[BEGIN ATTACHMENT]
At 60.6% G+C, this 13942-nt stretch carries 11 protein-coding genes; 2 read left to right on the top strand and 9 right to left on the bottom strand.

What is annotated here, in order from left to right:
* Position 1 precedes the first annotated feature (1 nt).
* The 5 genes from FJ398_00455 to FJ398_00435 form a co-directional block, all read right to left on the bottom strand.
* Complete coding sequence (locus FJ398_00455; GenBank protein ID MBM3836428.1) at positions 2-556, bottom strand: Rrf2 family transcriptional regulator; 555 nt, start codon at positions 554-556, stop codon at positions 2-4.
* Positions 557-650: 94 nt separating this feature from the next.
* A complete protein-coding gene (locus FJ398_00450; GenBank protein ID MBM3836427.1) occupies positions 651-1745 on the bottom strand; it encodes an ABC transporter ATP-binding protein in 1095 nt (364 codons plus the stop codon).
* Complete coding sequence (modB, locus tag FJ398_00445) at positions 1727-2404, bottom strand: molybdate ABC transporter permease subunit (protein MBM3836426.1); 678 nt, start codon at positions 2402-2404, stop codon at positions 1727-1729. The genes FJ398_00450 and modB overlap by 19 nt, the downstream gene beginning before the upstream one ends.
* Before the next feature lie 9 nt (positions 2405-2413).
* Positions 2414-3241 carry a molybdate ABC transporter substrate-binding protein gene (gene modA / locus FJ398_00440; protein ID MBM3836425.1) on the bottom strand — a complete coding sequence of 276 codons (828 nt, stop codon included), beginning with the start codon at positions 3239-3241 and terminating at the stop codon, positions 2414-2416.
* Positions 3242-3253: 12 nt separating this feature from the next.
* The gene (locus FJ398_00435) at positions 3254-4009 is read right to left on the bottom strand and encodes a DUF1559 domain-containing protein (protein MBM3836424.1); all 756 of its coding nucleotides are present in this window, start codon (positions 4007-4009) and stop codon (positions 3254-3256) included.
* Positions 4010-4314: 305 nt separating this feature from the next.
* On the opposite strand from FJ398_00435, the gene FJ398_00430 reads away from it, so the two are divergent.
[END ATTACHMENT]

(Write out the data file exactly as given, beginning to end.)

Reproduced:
At 60.6% G+C, this 13942-nt stretch carries 11 protein-coding genes; 2 read left to right on the top strand and 9 right to left on the bottom strand.

What is annotated here, in order from left to right:
* Position 1 precedes the first annotated feature (1 nt).
* The 5 genes from FJ398_00455 to FJ398_00435 form a co-directional block, all read right to left on the bottom strand.
* Complete coding sequence (locus FJ398_00455; GenBank protein ID MBM3836428.1) at positions 2-556, bottom strand: Rrf2 family transcriptional regulator; 555 nt, start codon at positions 554-556, stop codon at positions 2-4.
* Positions 557-650: 94 nt separating this feature from the next.
* A complete protein-coding gene (locus FJ398_00450; GenBank protein ID MBM3836427.1) occupies positions 651-1745 on the bottom strand; it encodes an ABC transporter ATP-binding protein in 1095 nt (364 codons plus the stop codon).
* Complete coding sequence (modB, locus tag FJ398_00445) at positions 1727-2404, bottom strand: molybdate ABC transporter permease subunit (protein MBM3836426.1); 678 nt, start codon at positions 2402-2404, stop codon at positions 1727-1729. The genes FJ398_00450 and modB overlap by 19 nt, the downstream gene beginning before the upstream one ends.
* Before the next feature lie 9 nt (positions 2405-2413).
* Positions 2414-3241 carry a molybdate ABC transporter substrate-binding protein gene (gene modA / locus FJ398_00440; protein ID MBM3836425.1) on the bottom strand — a complete coding sequence of 276 codons (828 nt, stop codon included), beginning with the start codon at positions 3239-3241 and terminating at the stop codon, positions 2414-2416.
* Positions 3242-3253: 12 nt separating this feature from the next.
* The gene (locus FJ398_00435) at positions 3254-4009 is read right to left on the bottom strand and encodes a DUF1559 domain-containing protein (protein MBM3836424.1); all 756 of its coding nucleotides are present in this window, start codon (positions 4007-4009) and stop codon (positions 3254-3256) included.
* Positions 4010-4314: 305 nt separating this feature from the next.
* On the opposite strand from FJ398_00435, the gene FJ398_00430 reads away from it, so the two are divergent.